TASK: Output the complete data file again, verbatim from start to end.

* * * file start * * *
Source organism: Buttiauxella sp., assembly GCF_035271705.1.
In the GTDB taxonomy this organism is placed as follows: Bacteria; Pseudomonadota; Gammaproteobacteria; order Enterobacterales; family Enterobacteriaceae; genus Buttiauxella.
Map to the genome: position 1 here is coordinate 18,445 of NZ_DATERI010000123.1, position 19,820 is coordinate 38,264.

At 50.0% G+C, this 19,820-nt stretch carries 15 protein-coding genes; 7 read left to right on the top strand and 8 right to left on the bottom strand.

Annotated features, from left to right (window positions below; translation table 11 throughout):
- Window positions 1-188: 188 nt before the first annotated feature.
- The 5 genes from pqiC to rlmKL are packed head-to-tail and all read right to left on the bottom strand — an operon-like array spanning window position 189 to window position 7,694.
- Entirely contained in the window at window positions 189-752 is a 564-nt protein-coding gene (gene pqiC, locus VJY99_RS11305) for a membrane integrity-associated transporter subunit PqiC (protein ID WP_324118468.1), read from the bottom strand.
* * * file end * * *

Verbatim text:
Source organism: Buttiauxella sp., assembly GCF_035271705.1.
In the GTDB taxonomy this organism is placed as follows: Bacteria; Pseudomonadota; Gammaproteobacteria; order Enterobacterales; family Enterobacteriaceae; genus Buttiauxella.
Map to the genome: position 1 here is coordinate 18,445 of NZ_DATERI010000123.1, position 19,820 is coordinate 38,264.

At 50.0% G+C, this 19,820-nt stretch carries 15 protein-coding genes; 7 read left to right on the top strand and 8 right to left on the bottom strand.

Annotated features, from left to right (window positions below; translation table 11 throughout):
- Window positions 1-188: 188 nt before the first annotated feature.
- The 5 genes from pqiC to rlmKL are packed head-to-tail and all read right to left on the bottom strand — an operon-like array spanning window position 189 to window position 7,694.
- Entirely contained in the window at window positions 189-752 is a 564-nt protein-coding gene (gene pqiC, locus VJY99_RS11305) for a membrane integrity-associated transporter subunit PqiC (protein ID WP_324118468.1), read from the bottom strand.